Tortured Artistes, Inc
The tortured artist. The alcoholic painter. The melancholic writer. The bipolar entertainer. The self-destructive singer. The dancer with the eating disorder. The raging actor. All stereotypes, but there are examples in the media all the time.
Do you have to be ‘unhinged’ to be creative? Is the world is telling us that if you choose the path of the artist, you’re different? That you have to be mad, drunk, self-loathing, reckless or high?
“You are not a beautiful and individual Snowflake” Fight Club
Sorry to disappoint you, but these problems aren’t part of being creative any more than they are for the rest of society.
Many people experience mental health issues at some point in their lives (one in four). In a room full of other people? then look around the room and count.
So before you open your case of laudanum, spare a thought for the anxious, alcoholic, drug-abusing, OCD-suffering postman … Or market researcher, call-centre worker, or shop assistant who is just as prone to issues as the ‘artistic genius’.
Self-Harm is not a sign of genius. Another glass of wine is not ‘part of my creative process’. ‘I’ve always been a bit odd’ is not a positive affirmation of creativity.
If we release the need to be damaged, and get on with being creative, our output increases.
To paraphrase Julia Cameron: it’s okay to be a sane, productive, happy, successful artist.
If you’re not completely happy with that idea, here’s why:
“You take the red pill, you stay in Wonderland, and I show you how deep the rabbit hole goes” The Matrix
Like everything in the mind, there’s no single answer. And this article has a size limit!
Carl Jung’s theory of Archetypes highlights that the creative ones are always tricksters. The new idea frightens the territorial tribal chiefs, upsetting the balance of power. So creatives are made to feel different in childhood. That ‘difference’ gets amplified as you get older. (It has to, or it can’t support the emotion attached to the childhood belief).
There are lots of beliefs from childhood about creativity being dangerous, insane, or valueless (‘just for fun’). These might be called ‘Dysfunctional Assumptions’ … For example, you can’t make money from art, or that it’s not a serious profession. These dysfunctional assumptions can stop you from being a talented, happy, successful artist. You end up feeling tortured.
But it’s not all childhood
The creative working environment often supports the dysfunction. Solitude, long working hours, cliques, freelancing (no work, no money), boom and bust productivity (so there’s always a party, drugs, sex, alcohol, etc.), and pressure from the ‘patrons’ to deliver. The trappings of success can be as damaging as the struggle to produce.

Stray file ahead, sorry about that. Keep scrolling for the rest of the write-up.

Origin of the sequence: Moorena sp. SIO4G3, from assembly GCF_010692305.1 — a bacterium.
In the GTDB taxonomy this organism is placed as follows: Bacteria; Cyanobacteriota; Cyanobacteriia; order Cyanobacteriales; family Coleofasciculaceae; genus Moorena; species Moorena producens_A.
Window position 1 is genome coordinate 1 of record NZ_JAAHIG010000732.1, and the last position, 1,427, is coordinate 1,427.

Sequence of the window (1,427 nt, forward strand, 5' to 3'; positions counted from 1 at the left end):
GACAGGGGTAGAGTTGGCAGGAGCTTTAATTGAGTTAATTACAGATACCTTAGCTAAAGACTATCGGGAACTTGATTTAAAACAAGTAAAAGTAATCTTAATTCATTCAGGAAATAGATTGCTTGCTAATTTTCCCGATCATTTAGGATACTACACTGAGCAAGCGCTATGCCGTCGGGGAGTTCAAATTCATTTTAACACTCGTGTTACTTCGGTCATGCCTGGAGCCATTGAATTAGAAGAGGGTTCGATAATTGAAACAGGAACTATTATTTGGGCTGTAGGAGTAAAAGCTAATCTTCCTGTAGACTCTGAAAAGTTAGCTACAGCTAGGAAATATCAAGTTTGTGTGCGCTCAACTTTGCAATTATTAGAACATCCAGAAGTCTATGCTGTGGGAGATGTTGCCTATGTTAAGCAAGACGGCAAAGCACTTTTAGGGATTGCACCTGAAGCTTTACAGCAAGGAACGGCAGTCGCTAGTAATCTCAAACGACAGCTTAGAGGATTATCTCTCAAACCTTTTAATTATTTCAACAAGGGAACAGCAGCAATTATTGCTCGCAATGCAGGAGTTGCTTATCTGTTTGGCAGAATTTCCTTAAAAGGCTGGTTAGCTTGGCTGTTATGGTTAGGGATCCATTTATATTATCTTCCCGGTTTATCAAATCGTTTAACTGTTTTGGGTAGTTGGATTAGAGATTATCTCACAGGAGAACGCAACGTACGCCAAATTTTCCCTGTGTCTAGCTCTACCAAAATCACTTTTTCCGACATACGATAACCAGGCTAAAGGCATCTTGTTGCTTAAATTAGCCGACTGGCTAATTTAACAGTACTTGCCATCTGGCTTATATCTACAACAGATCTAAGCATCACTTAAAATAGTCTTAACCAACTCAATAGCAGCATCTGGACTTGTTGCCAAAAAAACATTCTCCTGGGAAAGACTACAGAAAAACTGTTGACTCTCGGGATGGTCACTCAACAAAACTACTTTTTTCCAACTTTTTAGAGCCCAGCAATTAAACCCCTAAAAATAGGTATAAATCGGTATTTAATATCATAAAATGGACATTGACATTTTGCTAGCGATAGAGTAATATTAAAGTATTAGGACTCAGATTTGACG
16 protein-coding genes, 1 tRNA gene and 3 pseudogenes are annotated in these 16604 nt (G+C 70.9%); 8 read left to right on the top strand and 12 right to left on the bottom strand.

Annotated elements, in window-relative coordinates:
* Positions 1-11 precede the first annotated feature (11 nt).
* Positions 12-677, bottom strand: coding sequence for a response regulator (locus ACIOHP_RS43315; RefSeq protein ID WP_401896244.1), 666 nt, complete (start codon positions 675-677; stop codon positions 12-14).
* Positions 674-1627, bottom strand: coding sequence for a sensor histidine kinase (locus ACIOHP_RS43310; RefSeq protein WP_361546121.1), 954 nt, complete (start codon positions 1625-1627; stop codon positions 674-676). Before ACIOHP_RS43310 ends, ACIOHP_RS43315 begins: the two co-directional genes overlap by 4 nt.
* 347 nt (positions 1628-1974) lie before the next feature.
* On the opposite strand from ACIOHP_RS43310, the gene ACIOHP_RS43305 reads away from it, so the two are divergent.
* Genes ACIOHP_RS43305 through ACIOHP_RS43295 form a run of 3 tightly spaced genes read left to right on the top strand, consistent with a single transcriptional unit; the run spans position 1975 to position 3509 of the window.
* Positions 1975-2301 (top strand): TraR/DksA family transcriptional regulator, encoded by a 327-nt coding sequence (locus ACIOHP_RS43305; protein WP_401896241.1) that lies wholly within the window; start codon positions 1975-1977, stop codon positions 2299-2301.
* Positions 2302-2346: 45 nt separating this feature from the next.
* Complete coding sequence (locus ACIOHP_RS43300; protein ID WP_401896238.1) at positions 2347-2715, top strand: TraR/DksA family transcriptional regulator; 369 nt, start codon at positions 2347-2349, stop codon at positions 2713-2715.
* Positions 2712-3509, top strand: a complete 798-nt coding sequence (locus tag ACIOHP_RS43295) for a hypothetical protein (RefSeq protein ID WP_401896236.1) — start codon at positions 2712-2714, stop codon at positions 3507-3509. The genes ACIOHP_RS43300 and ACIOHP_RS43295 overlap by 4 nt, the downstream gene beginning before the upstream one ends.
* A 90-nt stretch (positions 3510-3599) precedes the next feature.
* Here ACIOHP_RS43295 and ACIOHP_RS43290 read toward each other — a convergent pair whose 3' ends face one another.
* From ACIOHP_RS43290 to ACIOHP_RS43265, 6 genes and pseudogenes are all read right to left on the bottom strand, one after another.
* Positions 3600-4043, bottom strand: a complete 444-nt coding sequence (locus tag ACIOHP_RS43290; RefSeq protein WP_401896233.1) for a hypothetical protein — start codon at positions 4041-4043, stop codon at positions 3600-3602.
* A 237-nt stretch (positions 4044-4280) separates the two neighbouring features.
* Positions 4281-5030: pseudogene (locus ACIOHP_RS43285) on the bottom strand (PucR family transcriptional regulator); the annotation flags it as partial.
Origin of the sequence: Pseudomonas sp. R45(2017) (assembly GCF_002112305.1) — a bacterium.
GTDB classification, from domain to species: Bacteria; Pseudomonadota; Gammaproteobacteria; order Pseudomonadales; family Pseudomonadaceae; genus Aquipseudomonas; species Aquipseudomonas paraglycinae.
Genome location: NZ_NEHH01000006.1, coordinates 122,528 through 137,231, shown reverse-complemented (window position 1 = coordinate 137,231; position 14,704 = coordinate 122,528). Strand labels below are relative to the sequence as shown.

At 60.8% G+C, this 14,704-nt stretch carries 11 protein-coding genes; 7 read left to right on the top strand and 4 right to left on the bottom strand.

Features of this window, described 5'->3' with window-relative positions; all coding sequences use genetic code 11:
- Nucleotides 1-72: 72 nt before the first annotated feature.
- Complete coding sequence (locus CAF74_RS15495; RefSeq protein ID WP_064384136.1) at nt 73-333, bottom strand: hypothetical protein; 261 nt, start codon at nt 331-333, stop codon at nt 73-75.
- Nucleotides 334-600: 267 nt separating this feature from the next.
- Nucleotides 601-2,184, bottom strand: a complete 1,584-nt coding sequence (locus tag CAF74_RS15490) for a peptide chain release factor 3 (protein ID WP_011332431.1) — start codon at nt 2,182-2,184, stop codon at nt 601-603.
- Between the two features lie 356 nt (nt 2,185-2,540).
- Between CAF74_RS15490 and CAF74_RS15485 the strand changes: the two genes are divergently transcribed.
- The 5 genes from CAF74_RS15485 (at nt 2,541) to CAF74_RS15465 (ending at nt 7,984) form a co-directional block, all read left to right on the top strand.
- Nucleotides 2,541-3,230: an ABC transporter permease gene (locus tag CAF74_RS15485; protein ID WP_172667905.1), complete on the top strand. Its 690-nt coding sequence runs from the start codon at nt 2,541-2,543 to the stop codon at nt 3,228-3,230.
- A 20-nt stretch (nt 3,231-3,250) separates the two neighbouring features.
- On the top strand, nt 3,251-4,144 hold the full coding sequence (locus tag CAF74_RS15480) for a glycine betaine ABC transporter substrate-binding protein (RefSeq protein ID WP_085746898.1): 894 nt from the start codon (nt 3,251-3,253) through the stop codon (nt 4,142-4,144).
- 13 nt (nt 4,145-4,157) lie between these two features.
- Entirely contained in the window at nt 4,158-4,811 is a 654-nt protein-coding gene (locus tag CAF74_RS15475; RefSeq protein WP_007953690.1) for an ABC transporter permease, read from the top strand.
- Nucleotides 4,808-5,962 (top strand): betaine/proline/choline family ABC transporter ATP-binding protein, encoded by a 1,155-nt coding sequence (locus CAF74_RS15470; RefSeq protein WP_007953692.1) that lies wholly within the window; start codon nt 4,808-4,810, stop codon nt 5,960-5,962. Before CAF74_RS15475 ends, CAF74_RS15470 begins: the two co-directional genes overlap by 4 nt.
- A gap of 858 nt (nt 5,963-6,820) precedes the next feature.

The creative head is full of ideas, your mind is over-stimulated, and you have trouble switching off. Ideas are coming unbidden to your head and they’re compelling; if you have the materials and skills, you can create. If however, those ideas and compulsions become too much, you’re tired, or you don’t have the discipline and focus from formal artistic training, or the skills and materials, then all you have are compelling thoughts.
That’s pretty much the definition of an OCD. An Obsession (unbidden thoughts), which leads to a behaviour (Compulsion) and if it starts to interfere with your life or others it becomes a Disorder.
Perhaps that’s why intelligent people drink more. So … what can we do?
“You can’t handle the truth” A Few Good Men
First, you employ a therapist with a great deal of experience of creative… oh right, you want the one where you don’t have to pay me? There are things you can do yourself:
1) Watch for thoughts that don’t serve you
If you find yourself thinking anything but ‘I’m an intelligent, creative person, the world is full of fun and opportunity, and others are helpful’ then you’ve got some less useful thinking in there. Awareness or Mindfulness is half the battle. In other words, do not *think* you are a tortured artist. Reject this idea. It does not serve you.
2) Accept that creativity is limitless
You have limitless options in the ways you behave because you’re creative.
3) Accept You’re Good Enough
You deserve to be happy as an artist. If part of you is saying ‘no’ to that statement then your issues are bound up in a negative core belief. It’s a flat world. Prove it wrong.
4) Accept Emotions, Thinking And Physical States Are Linked
Change one and you change the rest. Look after your body, and make sure that you experience beauty and profound things every day and that will impact on your thoughts.
5) Hone Your Craft
This is another word for work. You’ll have spotted that. But don’t let it put you off. If you have to, call it The Craft, or The Work. And this is how it works …